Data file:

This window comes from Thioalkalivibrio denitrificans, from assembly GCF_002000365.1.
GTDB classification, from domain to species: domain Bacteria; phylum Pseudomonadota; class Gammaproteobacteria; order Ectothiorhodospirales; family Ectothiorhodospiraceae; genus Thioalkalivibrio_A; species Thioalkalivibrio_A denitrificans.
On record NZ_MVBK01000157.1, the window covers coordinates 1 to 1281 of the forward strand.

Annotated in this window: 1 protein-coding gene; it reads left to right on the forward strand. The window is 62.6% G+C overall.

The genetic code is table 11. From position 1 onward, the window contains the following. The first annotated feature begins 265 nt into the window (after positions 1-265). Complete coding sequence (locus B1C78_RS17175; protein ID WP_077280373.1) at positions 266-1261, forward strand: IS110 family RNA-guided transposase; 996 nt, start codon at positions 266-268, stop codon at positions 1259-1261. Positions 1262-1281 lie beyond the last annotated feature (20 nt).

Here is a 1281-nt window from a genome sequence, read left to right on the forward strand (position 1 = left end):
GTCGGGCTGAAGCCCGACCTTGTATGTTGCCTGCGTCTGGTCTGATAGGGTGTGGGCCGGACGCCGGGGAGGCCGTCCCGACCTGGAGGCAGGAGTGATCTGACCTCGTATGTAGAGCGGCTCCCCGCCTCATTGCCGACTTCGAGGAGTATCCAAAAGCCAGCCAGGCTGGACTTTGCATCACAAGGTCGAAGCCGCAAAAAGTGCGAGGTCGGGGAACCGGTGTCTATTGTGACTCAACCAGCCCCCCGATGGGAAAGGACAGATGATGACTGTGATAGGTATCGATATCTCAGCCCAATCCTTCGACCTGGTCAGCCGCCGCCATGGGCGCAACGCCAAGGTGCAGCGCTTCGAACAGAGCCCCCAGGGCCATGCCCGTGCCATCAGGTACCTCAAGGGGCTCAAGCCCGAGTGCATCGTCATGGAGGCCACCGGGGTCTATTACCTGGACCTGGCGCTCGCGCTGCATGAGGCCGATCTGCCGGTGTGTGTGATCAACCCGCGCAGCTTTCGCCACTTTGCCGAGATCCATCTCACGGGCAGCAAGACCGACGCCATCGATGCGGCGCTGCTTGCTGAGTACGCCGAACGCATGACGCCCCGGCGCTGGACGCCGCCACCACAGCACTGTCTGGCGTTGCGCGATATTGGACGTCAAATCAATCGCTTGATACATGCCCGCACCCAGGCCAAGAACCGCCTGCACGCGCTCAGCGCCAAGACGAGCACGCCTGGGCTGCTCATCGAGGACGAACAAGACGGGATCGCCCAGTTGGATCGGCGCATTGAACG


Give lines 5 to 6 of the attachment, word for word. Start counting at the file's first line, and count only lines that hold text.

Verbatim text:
The genetic code is table 11. From position 1 onward, the window contains the following. The first annotated feature begins 265 nt into the window (after positions 1-265). Complete coding sequence (locus B1C78_RS17175; protein ID WP_077280373.1) at positions 266-1261, forward strand: IS110 family RNA-guided transposase; 996 nt, start codon at positions 266-268, stop codon at positions 1259-1261. Positions 1262-1281 lie beyond the last annotated feature (20 nt).

Here is a 1281-nt window from a genome sequence, read left to right on the forward strand (position 1 = left end):